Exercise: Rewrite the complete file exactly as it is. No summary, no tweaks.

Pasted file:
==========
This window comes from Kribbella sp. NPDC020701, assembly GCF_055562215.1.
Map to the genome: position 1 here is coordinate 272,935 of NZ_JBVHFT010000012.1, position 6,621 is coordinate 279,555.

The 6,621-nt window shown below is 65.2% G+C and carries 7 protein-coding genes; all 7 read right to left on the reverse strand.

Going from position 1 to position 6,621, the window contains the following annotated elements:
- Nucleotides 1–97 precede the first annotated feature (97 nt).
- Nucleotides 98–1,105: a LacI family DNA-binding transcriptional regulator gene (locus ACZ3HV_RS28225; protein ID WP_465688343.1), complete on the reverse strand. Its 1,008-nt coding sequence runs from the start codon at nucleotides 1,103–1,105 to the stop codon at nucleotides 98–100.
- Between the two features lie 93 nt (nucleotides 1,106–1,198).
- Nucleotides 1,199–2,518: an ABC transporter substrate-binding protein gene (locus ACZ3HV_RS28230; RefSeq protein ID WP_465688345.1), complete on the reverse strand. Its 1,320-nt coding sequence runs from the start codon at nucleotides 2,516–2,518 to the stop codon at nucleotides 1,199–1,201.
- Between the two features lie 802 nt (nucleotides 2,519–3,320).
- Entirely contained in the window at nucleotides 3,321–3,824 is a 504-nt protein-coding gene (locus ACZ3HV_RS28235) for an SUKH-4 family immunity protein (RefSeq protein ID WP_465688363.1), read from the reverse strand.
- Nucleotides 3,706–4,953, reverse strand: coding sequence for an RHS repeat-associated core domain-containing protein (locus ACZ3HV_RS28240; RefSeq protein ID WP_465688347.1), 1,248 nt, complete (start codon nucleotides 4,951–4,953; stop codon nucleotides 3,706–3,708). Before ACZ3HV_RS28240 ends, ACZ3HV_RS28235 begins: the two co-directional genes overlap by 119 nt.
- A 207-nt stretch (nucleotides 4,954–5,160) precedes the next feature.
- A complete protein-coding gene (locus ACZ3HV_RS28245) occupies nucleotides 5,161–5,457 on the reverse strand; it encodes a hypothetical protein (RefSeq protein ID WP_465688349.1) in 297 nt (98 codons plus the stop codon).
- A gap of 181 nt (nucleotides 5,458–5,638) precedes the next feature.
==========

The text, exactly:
This window comes from Kribbella sp. NPDC020701, assembly GCF_055562215.1.
Map to the genome: position 1 here is coordinate 272,935 of NZ_JBVHFT010000012.1, position 6,621 is coordinate 279,555.

The 6,621-nt window shown below is 65.2% G+C and carries 7 protein-coding genes; all 7 read right to left on the reverse strand.

Going from position 1 to position 6,621, the window contains the following annotated elements:
- Nucleotides 1–97 precede the first annotated feature (97 nt).
- Nucleotides 98–1,105: a LacI family DNA-binding transcriptional regulator gene (locus ACZ3HV_RS28225; protein ID WP_465688343.1), complete on the reverse strand. Its 1,008-nt coding sequence runs from the start codon at nucleotides 1,103–1,105 to the stop codon at nucleotides 98–100.
- Between the two features lie 93 nt (nucleotides 1,106–1,198).
- Nucleotides 1,199–2,518: an ABC transporter substrate-binding protein gene (locus ACZ3HV_RS28230; RefSeq protein ID WP_465688345.1), complete on the reverse strand. Its 1,320-nt coding sequence runs from the start codon at nucleotides 2,516–2,518 to the stop codon at nucleotides 1,199–1,201.
- Between the two features lie 802 nt (nucleotides 2,519–3,320).
- Entirely contained in the window at nucleotides 3,321–3,824 is a 504-nt protein-coding gene (locus ACZ3HV_RS28235) for an SUKH-4 family immunity protein (RefSeq protein ID WP_465688363.1), read from the reverse strand.
- Nucleotides 3,706–4,953, reverse strand: coding sequence for an RHS repeat-associated core domain-containing protein (locus ACZ3HV_RS28240; RefSeq protein ID WP_465688347.1), 1,248 nt, complete (start codon nucleotides 4,951–4,953; stop codon nucleotides 3,706–3,708). Before ACZ3HV_RS28240 ends, ACZ3HV_RS28235 begins: the two co-directional genes overlap by 119 nt.
- A 207-nt stretch (nucleotides 4,954–5,160) precedes the next feature.
- A complete protein-coding gene (locus ACZ3HV_RS28245) occupies nucleotides 5,161–5,457 on the reverse strand; it encodes a hypothetical protein (RefSeq protein ID WP_465688349.1) in 297 nt (98 codons plus the stop codon).
- A gap of 181 nt (nucleotides 5,458–5,638) precedes the next feature.